2. Meat and veggie meatballs (9+ months)

Meat and veggie meatballs

You will need:

  • 200g beef (minced)
  • ½ red onion (finely chopped)
  • ½ zucchini (coarsely grated)
  • ½ carrot (peeled and coarsely grated)
  • ¼ cup green peas (boiled and mashed)
  • ¼ cup mozzarella cheese
  • 1tsp mixed herbs
  • Canola oil

How to make: 

  1. Combine minced beef, chopped onions, zucchini, carrot, green peas, and mixed herbs in a bowl. Mix well until everything combines.
  1. Take a tablespoon of the mixture in your palm and roll it into a small ball. Repeat the process and make meatballs with the entire mixture.
  1. Place all the meatballs on a plate and cover them with plastic wrap or cling foil. Refrigerate for 30 minutes.
  1. After 30 minutes, heat two tablespoons of oil in a large frying pan over medium-high heat.
  1. As the oil warms, put some meatballs on the pan with some spacing and cook then for ten minutes, occasionally turning, until they get well-cooked on all sides and look golden brown.
  1. Once done, put the meatball on a plate. Cut it into small pieces and serve warm to your baby.

3. Mini meatball in sauce (12+ months)

Mini meatball in sauce

Image: Shutterstock

You will need:

  • 300g low-sodium tin tomatoes (drained)
  • 100g turkey (minced)
  • 1 red onion (finely chopped)
  • 2 garlic cloves (finely chopped)
  • 1tsp dried mixed herbs
  • 1tbsp olive oil

How to prepare: 

  1. Mix garlic and one-fourth of the chopped onions with minced turkey to make a uniform meatball mixture.
  1. Take out a tablespoon of this mixture into your palm and roll it out into a small ball. Once all the meatballs are ready, place them on a plate.
  1. Heat the olive oil in a frying pan over medium-high heat. As the oil warms, place a few meatballs onto the pan for pan-frying.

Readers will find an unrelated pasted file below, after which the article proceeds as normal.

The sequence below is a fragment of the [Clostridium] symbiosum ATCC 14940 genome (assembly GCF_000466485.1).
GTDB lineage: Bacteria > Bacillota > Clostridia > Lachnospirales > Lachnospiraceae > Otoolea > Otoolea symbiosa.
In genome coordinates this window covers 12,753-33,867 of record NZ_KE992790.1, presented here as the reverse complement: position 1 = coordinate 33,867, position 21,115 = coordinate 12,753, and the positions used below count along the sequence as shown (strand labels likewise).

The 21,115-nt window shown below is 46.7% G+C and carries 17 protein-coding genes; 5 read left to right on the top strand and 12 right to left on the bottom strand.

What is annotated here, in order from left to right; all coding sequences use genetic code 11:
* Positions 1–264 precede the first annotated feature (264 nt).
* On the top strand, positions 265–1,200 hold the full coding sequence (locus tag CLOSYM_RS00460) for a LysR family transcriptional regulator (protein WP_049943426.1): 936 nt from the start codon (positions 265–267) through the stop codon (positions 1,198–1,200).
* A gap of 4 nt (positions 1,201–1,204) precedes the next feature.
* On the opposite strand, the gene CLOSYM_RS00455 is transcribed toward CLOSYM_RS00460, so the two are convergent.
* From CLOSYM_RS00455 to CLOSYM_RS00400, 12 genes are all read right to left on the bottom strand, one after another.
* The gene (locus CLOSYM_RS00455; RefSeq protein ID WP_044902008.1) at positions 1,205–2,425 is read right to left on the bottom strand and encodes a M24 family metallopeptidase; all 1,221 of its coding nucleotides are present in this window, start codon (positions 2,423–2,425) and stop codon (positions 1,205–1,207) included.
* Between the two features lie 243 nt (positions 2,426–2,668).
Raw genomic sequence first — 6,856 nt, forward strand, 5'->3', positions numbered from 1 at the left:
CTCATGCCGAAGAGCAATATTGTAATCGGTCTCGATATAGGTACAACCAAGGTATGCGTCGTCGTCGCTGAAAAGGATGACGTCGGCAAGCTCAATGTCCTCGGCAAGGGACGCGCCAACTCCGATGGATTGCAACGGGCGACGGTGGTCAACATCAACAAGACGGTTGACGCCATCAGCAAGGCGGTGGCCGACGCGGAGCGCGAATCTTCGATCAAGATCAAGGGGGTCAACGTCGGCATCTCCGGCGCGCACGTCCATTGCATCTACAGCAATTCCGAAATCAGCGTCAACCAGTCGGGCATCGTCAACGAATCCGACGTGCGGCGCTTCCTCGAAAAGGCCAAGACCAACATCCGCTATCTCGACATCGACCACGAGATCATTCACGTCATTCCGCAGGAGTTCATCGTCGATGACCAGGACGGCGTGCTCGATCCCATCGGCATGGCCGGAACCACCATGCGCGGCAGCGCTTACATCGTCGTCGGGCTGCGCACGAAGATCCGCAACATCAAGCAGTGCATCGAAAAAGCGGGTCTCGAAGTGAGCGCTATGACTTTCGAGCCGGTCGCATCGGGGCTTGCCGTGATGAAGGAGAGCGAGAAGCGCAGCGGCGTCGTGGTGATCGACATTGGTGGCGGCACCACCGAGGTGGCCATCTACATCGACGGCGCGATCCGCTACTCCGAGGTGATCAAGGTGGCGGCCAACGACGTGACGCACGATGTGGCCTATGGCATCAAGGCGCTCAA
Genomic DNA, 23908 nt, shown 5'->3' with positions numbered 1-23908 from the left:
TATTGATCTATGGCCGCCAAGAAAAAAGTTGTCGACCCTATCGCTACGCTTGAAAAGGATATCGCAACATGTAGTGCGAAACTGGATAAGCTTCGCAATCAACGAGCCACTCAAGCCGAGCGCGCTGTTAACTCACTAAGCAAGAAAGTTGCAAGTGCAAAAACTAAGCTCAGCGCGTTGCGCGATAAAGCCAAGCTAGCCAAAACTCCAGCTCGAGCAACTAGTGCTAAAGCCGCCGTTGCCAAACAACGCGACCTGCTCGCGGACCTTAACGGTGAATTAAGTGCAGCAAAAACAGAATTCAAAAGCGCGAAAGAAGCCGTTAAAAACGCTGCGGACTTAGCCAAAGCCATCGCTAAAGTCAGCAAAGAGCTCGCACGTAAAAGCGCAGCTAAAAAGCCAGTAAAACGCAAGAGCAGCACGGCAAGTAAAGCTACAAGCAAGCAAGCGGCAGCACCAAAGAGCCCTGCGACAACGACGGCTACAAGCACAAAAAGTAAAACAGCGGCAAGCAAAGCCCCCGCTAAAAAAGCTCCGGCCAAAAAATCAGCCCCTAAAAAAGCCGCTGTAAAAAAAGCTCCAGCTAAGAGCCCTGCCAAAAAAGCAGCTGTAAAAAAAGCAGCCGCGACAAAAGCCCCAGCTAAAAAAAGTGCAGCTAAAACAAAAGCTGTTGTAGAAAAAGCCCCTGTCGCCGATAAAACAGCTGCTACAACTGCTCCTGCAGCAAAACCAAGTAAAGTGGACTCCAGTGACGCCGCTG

1. Fry the meatballs until they are soft and brown on all sides. Once done, remove them from the pan and put them onto a plate.
  1. Now, add the remaining onions to the frying pan and cook them for two to three minutes until soft. Next, add the remaining garlic, tomatoes, and mixed herbs with about 200ml of water.
  1. Bring the sauce to a boil, and then add the meatballs. Reduce the flame, lid the pan, and let simmer for around 30 minutes.
  1. After 30 minutes, turn off the flame and set the pan aside to cool. Feed warm meatball with sauce to your baby with some brown rice.

Meatballs are a nutrient-rich food that can offer high-quality, lean protein, iron, and zinc to babies. You can feed meatballs to babies as soon as they begin eating different solids. Introduce meatballs that are made of single-ingredient, and gradually experiment with multi-ingredient meatball recipes for your baby.

References:

MomJunction's health articles are written after analyzing various scientific reports and assertions from expert authors and institutions. Our references (citations) consist of resources established by authorities in their respective fields. You can learn more about the authenticity of the information we present in our editorial policy.
1. Infant Nutrition and Feeding; USDA
2. Listeriosis Prevention; CDC
3. Foods high in iron; Health Direct Government of Australia
4. Iron in Foods; British Columbia
5. Dietary Guidelines for Americans 2020-2025; USDA
6. Science Spaghetti & Meatballs; Bright Futures Indiana
7. Meat Allergy; ACCAI